Archive for the ‘North Indian’ Category

Pregnancy Take 2


2011
03.31

My Pictures 

Howdy folks!! I’m sorry, I’ve been long quiet. Didn’t mean to. Thought every other day I would get back. But each of those days for reasons of their own often killed my enthusiasm for blogging. Like the title says already, we are pregnant again :). That obviously is  my pathetic excuse for the long absence. We’ve been well. The baby inside me is getting lumpy and my two boys have been the best I could  ever wish for. Over indulgent and ever ready to please me they are exactly what any woman could want. For their charming behavior and for my ‘only existent during pregnancy’ luscious mane of hair and dimples I wouldn’t mind staying pregnant and carrying this baby well into adulthood ;).

Anywhoo, I’m back and I hope to stay. In a couple of months Mom is going to be here to help with the new baby and it would be outrageously sinful if I didn’t post all the amazing food she is going to ‘insist on’ making. Yes, she is coming to help with the baby. But while at that, on her own accord, she will take over my house, my life and my SOUL. And that’s why I’m back Internet, to prepare you for all my ramblings in the future months, For my now faithful boys, will soon shed off their adoring skins and take cover under their grandma/mil’s wings and I will be left all alone holding on to my postpartum blues for company. And I’ll have only you Internet to hear me out then and in gratitude  I shall throw in some good recipes amidst the sobbing to make it worth your while. As a overture for the future and in a desperate attempt to entice you to come back in spite of my drone here are some yum recipes.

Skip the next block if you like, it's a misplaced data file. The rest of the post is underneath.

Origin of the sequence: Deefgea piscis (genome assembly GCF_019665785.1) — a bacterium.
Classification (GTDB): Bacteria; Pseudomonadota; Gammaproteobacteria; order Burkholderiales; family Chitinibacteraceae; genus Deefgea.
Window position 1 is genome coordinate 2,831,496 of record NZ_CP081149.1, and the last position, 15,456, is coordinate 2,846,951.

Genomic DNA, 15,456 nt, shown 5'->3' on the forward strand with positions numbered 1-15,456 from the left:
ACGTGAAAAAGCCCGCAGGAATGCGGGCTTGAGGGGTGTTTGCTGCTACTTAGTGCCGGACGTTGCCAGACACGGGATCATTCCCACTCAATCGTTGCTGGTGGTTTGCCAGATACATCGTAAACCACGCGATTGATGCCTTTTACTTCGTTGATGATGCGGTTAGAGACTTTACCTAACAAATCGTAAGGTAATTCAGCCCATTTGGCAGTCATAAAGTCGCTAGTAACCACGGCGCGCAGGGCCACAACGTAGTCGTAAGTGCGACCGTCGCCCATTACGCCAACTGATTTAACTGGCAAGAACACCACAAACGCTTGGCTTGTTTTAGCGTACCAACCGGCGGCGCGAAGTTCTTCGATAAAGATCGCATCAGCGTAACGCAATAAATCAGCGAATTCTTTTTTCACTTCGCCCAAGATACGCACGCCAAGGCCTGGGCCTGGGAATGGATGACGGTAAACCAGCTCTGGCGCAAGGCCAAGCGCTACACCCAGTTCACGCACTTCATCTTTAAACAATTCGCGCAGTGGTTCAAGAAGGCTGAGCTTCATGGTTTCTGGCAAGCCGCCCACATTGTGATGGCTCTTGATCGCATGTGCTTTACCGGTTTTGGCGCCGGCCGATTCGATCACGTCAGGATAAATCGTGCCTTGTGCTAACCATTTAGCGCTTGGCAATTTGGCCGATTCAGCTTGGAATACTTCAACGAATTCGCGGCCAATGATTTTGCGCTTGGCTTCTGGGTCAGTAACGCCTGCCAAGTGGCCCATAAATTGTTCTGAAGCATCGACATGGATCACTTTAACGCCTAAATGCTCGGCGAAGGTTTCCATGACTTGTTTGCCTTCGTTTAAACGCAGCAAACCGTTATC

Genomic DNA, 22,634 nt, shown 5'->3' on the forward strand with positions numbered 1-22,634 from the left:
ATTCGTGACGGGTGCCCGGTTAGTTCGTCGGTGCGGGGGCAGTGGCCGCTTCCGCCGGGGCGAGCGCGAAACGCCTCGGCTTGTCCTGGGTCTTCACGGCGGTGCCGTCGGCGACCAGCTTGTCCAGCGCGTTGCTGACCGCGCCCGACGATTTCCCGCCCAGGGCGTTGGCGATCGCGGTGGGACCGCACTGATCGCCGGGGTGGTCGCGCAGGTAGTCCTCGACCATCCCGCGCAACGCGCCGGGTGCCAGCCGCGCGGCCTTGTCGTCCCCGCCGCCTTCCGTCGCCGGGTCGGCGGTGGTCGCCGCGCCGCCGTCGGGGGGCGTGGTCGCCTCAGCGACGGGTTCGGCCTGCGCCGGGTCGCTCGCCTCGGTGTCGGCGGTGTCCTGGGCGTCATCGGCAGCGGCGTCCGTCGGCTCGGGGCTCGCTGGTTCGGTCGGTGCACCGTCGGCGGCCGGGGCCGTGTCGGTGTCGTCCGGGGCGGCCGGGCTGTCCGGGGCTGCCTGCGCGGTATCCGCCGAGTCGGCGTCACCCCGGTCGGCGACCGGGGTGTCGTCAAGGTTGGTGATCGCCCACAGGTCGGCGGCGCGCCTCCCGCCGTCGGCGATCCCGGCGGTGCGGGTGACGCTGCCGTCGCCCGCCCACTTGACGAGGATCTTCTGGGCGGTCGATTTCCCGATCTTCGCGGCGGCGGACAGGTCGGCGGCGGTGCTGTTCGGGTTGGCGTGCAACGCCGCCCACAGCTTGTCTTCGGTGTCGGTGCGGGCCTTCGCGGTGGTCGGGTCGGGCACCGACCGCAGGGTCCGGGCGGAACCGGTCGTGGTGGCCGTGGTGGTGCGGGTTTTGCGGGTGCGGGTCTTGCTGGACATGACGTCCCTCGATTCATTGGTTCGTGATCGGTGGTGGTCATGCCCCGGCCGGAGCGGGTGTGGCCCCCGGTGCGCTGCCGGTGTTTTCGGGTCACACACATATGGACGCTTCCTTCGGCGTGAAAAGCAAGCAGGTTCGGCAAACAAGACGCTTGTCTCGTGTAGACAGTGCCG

Vegetable Biryani – Chettinad Style

IMG_9199Known to be the spiciest and the most aromatic cuisine of India, the Chettinad cuisine is one of my favorites. I’ve spent many glorious evenings in Chennai wiping away plates of Biryani and sucking on spicy succulent crab meat while my totally [read more]

 

 

 

 

 

 

Pork Fry – Coorgi Style

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Many things about the Kodava community fascinated me right from when I was a child. Their gentle and good looking men and women folk, their intriguing customs, distinctive dressing and sweet sounding language always brought [read more]

 

 

 

 

 

 

Navrathan Korma

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Navratan Korma, meaning a mixture of nine gems is a delicious vegetarian dish from the Mughlai cuisine. The nine gems indicate the nine veggies, fruits and nuts that go into the dish. Influenced by the imperial kitchens of the Mughal empire this is as grand and as rich as any vegetarian dish can get. [read more]

Navratan Korma


2011
03.25

Navratan Korma, meaning a mixture of nine gems is a delicious vegetarian dish from the Mughlai cuisine. The nine gems indicate the nine veggies, fruits and nuts that go into the dish. Influenced by the imperial kitchens of the Mughal empire this is as grand and as rich as any vegetarian dish can get.

IMG_9085

Ingredients

10 oz of paneer/cottage cheese
1/2 cup cashew nuts 
1 large onion chopped
1 tbsp ginger-garlic paste
1/2 tsp cumin powder
1/2 tsp turmeric powder
1/2 tsp white pepper powder
1 tsp punjabi garam masala
1 1″ piece of cinnamon
2 bay leaves
1 pod of bruised cardamom
4 cloves
3-4 cups mixed veggies(I used cubed potatoes, chopped French beans, diced carrots,green peas,cauliflower florets, diced bell pepper)
1/4 cup pineapple chunks
10-12 raisins
2-3 tbsp heavy cream
2-3 tbsp refined oil
Salt to taste

Directions

  • Cut the paneer into slabs (not cubes) and toast them on both sides in a non stick pan in 1 tbsp of oil. Make sure you don’t over do it. Both the sides should have just a slight hint of brown to bring out the nutty flavor of the paneer.
  • When all the slabs of paneer are toasted cut them up into small cubes, sprinkle a little salt and set aside.